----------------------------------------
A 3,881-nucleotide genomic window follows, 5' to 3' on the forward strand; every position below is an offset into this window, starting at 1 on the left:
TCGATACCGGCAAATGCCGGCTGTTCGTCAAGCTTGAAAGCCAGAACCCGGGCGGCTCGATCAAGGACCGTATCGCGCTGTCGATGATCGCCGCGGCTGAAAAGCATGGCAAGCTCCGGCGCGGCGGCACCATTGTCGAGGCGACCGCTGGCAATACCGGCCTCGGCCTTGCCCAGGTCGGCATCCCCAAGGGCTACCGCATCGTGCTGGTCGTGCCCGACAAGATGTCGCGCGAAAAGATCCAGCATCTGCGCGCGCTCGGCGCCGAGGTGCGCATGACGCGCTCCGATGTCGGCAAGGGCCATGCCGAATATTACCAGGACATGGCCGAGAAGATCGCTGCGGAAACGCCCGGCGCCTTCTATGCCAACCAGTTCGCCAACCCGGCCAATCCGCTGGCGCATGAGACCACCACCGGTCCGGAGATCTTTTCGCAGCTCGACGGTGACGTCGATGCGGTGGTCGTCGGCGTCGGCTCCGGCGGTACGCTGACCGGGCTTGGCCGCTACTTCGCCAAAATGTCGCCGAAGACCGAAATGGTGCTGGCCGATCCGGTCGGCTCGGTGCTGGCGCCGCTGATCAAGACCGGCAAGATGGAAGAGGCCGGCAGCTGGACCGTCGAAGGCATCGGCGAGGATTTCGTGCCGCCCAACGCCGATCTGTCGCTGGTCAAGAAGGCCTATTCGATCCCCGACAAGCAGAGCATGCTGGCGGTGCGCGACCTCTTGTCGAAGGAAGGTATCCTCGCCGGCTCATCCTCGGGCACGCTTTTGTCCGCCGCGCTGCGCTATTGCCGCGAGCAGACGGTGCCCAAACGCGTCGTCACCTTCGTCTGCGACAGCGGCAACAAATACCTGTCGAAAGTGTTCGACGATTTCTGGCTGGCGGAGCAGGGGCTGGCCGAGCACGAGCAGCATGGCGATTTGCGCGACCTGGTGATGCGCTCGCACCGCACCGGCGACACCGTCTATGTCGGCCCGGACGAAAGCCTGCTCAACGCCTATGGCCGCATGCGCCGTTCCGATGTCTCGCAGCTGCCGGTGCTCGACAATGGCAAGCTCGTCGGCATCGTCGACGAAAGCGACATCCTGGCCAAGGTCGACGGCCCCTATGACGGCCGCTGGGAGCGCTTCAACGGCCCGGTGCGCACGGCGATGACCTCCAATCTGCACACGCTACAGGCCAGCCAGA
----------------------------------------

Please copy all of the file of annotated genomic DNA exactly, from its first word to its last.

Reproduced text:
A 3,881-nucleotide genomic window follows, 5' to 3' on the forward strand; every position below is an offset into this window, starting at 1 on the left:
TCGATACCGGCAAATGCCGGCTGTTCGTCAAGCTTGAAAGCCAGAACCCGGGCGGCTCGATCAAGGACCGTATCGCGCTGTCGATGATCGCCGCGGCTGAAAAGCATGGCAAGCTCCGGCGCGGCGGCACCATTGTCGAGGCGACCGCTGGCAATACCGGCCTCGGCCTTGCCCAGGTCGGCATCCCCAAGGGCTACCGCATCGTGCTGGTCGTGCCCGACAAGATGTCGCGCGAAAAGATCCAGCATCTGCGCGCGCTCGGCGCCGAGGTGCGCATGACGCGCTCCGATGTCGGCAAGGGCCATGCCGAATATTACCAGGACATGGCCGAGAAGATCGCTGCGGAAACGCCCGGCGCCTTCTATGCCAACCAGTTCGCCAACCCGGCCAATCCGCTGGCGCATGAGACCACCACCGGTCCGGAGATCTTTTCGCAGCTCGACGGTGACGTCGATGCGGTGGTCGTCGGCGTCGGCTCCGGCGGTACGCTGACCGGGCTTGGCCGCTACTTCGCCAAAATGTCGCCGAAGACCGAAATGGTGCTGGCCGATCCGGTCGGCTCGGTGCTGGCGCCGCTGATCAAGACCGGCAAGATGGAAGAGGCCGGCAGCTGGACCGTCGAAGGCATCGGCGAGGATTTCGTGCCGCCCAACGCCGATCTGTCGCTGGTCAAGAAGGCCTATTCGATCCCCGACAAGCAGAGCATGCTGGCGGTGCGCGACCTCTTGTCGAAGGAAGGTATCCTCGCCGGCTCATCCTCGGGCACGCTTTTGTCCGCCGCGCTGCGCTATTGCCGCGAGCAGACGGTGCCCAAACGCGTCGTCACCTTCGTCTGCGACAGCGGCAACAAATACCTGTCGAAAGTGTTCGACGATTTCTGGCTGGCGGAGCAGGGGCTGGCCGAGCACGAGCAGCATGGCGATTTGCGCGACCTGGTGATGCGCTCGCACCGCACCGGCGACACCGTCTATGTCGGCCCGGACGAAAGCCTGCTCAACGCCTATGGCCGCATGCGCCGTTCCGATGTCTCGCAGCTGCCGGTGCTCGACAATGGCAAGCTCGTCGGCATCGTCGACGAAAGCGACATCCTGGCCAAGGTCGACGGCCCCTATGACGGCCGCTGGGAGCGCTTCAACGGCCCGGTGCGCACGGCGATGACCTCCAATCTGCACACGCTACAGGCCAGCCAGA